SportsHandle: The week that was in US sports betting

Northeastern University building
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SportsHandle and friends deliver another round-up of the week’s big developments in US sports betting.

Responsible gambling critics gather on Northeastern public health panel

The gambling industry may be largely united around responsible gambling messaging, but it appears this approach is not without its critics. A recent Northeastern Law School Public Health Advocacy Institute panel framed the problem discussion a little differently in a panel called “It’s Not the Dough, It’s the Dopamine: The Dangerous Myth of the Responsible Gambling Model“.

Speakers during the session presented their argument that the industry is, by nature, addictive and should be limited in scope. Obviously, industry experts interviewed for the story beg to differ.

Las Vegas already starting on Super Bowl preparations

Gamblers may be focused on March Madness, but the city of Las Vegas is already thinking ahead to the historic 2024 Super Bowl, which will be held at Allegiant Stadium in Sin City. The Las Vegas Convention and Visitors Authority (LVCVA) expects the event to produce half a billion in spending and revenue for the city, but also create some potential logistical problems. The city is already working to establish plans for parking and traffic.

Thos looking to attend the Big Game might want to get ahead on their planning too. Room rates at even the cheapest casinos are going for over $300 a night, while some ParkMGM rooms were listed at $10,000.

Talking with Betr about its Ohio start

Betr made headlines this week with news it was expanding its offerings from just micro-bets to full, pre-game and in-game markets on totals, spreads, and moneylines. OH Bets spoke with Betr co-founder and CEO Joey Levy about how the sportsbook’s first launch in Ohio has gone, its plans for March Madness, and what the future holds for Betr.

“A couple years from now, we’re going to go out, raise a lot of capital, and we’re going to start playing the market share game,” Levy said at the conference. “But right now, we’re only focused on proving out the model.”

Forecast for NY online casinos in 2023 remains grim

State Sen. Joseph Addabbo remained more optimistic than most about the chances of getting an online casino bill across the finish line in New York this year. However, even he thinks the efforts are done for the year now that the measure was not included in the one-house budget.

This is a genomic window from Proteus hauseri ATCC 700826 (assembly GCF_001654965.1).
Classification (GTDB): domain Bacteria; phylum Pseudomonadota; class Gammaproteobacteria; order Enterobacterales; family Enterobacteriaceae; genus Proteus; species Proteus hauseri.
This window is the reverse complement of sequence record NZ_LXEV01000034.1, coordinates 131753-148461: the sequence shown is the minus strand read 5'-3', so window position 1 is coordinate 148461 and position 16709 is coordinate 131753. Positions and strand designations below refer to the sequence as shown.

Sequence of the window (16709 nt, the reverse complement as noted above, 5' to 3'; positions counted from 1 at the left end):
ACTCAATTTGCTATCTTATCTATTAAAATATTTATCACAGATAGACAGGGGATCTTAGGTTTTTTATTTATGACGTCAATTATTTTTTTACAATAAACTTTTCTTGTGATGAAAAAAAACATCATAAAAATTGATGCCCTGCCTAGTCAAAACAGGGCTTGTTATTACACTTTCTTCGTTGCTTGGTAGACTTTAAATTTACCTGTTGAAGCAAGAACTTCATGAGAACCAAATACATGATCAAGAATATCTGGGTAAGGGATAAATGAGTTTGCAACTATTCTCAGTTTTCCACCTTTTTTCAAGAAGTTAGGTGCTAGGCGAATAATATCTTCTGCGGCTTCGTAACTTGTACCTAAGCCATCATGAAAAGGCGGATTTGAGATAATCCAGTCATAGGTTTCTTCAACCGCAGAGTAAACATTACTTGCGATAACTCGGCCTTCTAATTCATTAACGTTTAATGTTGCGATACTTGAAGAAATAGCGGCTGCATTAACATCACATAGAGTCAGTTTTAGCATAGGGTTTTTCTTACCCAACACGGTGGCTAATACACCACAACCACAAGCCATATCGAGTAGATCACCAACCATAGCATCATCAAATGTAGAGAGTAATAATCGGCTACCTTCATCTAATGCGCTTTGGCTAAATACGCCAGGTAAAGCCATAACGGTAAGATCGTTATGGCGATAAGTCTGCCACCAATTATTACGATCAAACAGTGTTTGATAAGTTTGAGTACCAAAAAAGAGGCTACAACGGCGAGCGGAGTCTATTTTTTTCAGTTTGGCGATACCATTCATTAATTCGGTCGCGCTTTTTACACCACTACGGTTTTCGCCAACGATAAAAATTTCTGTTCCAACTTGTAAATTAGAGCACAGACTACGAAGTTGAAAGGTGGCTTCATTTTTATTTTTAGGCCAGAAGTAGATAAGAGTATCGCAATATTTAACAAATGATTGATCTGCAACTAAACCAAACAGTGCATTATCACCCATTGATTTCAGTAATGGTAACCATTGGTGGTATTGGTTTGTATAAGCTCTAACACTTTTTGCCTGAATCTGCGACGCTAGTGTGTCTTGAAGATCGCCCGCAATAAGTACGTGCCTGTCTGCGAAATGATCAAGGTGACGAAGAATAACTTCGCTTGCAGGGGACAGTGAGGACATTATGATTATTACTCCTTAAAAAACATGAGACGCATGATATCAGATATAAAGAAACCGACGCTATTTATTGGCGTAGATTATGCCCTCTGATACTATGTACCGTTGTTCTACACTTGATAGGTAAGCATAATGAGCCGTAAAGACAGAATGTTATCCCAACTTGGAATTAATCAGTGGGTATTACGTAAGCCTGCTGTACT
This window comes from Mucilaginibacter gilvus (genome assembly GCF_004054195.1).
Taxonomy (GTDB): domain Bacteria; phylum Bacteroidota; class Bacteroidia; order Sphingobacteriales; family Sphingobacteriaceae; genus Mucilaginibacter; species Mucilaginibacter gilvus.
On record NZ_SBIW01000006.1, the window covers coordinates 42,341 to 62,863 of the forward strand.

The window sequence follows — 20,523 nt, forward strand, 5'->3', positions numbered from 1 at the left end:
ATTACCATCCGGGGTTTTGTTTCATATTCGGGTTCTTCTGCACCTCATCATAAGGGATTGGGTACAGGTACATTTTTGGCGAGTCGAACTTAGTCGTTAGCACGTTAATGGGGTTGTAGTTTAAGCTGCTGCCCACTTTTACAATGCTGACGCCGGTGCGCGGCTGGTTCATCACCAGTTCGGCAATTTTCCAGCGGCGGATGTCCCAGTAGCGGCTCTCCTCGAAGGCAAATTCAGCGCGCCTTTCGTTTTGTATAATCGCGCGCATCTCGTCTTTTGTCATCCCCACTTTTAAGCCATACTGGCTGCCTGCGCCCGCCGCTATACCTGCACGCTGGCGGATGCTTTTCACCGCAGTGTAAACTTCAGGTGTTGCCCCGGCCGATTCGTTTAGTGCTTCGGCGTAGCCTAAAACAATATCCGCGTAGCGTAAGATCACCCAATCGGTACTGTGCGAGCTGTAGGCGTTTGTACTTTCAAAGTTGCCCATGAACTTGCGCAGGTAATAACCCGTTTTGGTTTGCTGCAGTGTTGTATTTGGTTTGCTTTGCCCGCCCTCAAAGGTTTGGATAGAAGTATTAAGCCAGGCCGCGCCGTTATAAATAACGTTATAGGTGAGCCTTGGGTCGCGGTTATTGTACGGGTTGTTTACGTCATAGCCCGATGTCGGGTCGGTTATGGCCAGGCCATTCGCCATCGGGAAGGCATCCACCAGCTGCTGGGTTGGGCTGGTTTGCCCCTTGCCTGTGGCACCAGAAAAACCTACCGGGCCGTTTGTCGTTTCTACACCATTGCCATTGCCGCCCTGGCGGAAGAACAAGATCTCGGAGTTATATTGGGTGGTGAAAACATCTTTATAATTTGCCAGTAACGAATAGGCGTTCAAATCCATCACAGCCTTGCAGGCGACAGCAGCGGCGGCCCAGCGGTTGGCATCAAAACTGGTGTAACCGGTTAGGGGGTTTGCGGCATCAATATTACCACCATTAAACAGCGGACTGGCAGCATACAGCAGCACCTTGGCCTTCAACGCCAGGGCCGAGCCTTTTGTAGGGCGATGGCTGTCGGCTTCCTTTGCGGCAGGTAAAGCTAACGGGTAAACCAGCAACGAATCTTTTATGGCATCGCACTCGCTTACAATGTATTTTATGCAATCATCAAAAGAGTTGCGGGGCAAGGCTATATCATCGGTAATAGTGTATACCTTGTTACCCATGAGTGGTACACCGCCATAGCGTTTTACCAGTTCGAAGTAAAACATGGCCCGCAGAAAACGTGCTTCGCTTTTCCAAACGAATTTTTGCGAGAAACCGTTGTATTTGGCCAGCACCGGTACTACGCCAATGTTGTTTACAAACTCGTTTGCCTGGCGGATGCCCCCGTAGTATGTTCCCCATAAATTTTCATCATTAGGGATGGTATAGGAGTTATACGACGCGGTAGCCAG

That is not to say the pessimism extends beyond this year. Addabbo maintains this is a matter of when, not if, so even though 2023 may not be the year, it will remain on his radar in 2024 and beyond.

The downside of Same Game Parlays

Gaming lobbyist Steve Brubaker has been conducting an experiment for a couple of months now where he bets FanDuel’s suggested Same Game Parlay every day and, unsurprisingly, the results have not been profitable so far. SportsHandle’s Jeff Edelstein spoke with Brubaker about his quest and looks into the industry practice of pre-creating these bets and whether or not it is preying on naive sports bettors unaware of their long odds.

PA latest state to limit risk-free language

Pennsylvania started allowing online gambling in 2018 and, for years, operators ran ads offering free bets and “risk-free” offers. However, after other states like Massachusetts and Ohio have instituted more stringent marketing rules, Pennsylvania has followed suit. Operators in the state are now limited from using language that suggests there are no strings or risk attached to sign-up offers or other promotions.

“We saw a number of the providers changing how they approach this on their own, and we thought it best if we could get everyone on the same page,” a PA Gaming Control Board spokesperson said. “The thinking was let’s try to make sure we can get this consistent across the industry.”

Georgia sports betting hopes resurrected in an unexpected way

It seemed like sports betting was over and done with in Georgia, but lawmakers have found an interesting and controversial way to resuscitate its hopes.

A Senate committee substitute to a bill to formalize a Georgia soap box derby is now a vehicle for a sports betting bill. This measure would put sports betting under the purview of the Georgia Lottery and expand gambling without a constitutional amendment.

The bill passed out of committee, but one of the two opponents of the bill said in the committee meeting that it has no chance of passing on the floor.